TEHRAN, Iran – Iran put 16 people detained during anti-government protests last month on trial Saturday on charges of rioting and conspiring against the ruling system, Iran's state media reported.
The official IRNA (Islamic Republic News Agency) and state Press TV said the defendants, who appeared in a Tehran courtroom Saturday, face charges ranging from plotting against the establishment to violating security regulations.
Five of those on trial, including two women, were accused of "moharebeh," or defying God, a charge that could carry the death penalty, the semi-official ISNA news agency reported.
IRNA said all of the defendants were detained during anti-government demonstrations on Dec. 27, when at least eight people were killed and hundreds more were arrested after clashes between opposition activists and security forces. The violence was the worst since authorities launched a harsh crackdown immediately after Iran's disputed presidential election in June.
IRNA quoted a prosecutor identified only by the last name of Farahani as saying in court that the defendants have confessed to spying, planning bomb attacks and damaging public and private properties. He also said the defendants sent videos on the clashes between protesters and Iranian police to the "foreign hostile networks," IRNA reported.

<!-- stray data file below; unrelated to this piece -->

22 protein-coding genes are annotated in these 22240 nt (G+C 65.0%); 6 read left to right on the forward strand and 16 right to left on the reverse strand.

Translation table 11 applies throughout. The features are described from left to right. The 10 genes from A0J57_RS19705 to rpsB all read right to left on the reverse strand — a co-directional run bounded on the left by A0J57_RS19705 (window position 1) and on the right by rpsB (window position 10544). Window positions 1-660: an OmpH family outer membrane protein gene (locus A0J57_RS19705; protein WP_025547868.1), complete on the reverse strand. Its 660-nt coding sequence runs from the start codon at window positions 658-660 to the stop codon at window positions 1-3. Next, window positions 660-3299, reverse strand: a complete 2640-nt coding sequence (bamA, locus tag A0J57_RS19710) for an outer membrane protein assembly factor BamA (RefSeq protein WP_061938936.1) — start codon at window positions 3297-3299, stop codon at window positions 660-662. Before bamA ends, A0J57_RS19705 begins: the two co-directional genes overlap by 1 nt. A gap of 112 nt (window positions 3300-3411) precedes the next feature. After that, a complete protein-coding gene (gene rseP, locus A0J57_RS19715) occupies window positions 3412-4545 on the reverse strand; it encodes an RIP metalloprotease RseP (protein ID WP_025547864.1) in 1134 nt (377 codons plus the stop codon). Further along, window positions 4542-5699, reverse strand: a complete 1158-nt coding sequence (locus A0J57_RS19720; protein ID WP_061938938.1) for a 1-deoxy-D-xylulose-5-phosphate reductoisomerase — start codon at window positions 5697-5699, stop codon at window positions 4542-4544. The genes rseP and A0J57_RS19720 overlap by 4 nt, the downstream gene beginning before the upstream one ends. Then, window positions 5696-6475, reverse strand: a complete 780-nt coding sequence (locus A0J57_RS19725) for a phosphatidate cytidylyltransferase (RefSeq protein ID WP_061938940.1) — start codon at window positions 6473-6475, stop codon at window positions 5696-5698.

During past mass trials in Iran, many Western human rights group have cautioned that detainees in Iran have made confessions under coercion from the authorities.
The new trial comes amid a sweeping crackdown by Iran's clerical leaders against opposition activists in a bid to crush the challenge that has emerged to their rule in the wake of President Mahmoud Ahmadinejad's disputed re-election in June.
The hardline government has tried more than 100 political activists since August, sentencing more than 80 people to prison terms and handing down 11 death sentences.
The trial also comes days after the authorities hanged two men who had been convicted of belonging to "counterrevolutionary and monarchist groups," plotting to overthrow "the Islamic establishment" and planning assassinations and bombings.
The men were arrested months before the election.
But they were put on the same mass trial as around 100 opposition activists, protesters and politicians who were arrested in the post election crackdown — an attempt by the leadership to show that the political opposition is in league with violent armed groups in a foreign-backed plot to overthrow the Islamic system.
Despite the crackdown, opposition activists have continued to hold sporadic, large street rallies. The opposition says President Mahmoud Ahmadinejad's victory in the June election was fraudulent and call for his removal — though some in the movement have expanded to criticize Iran's clerical leadership.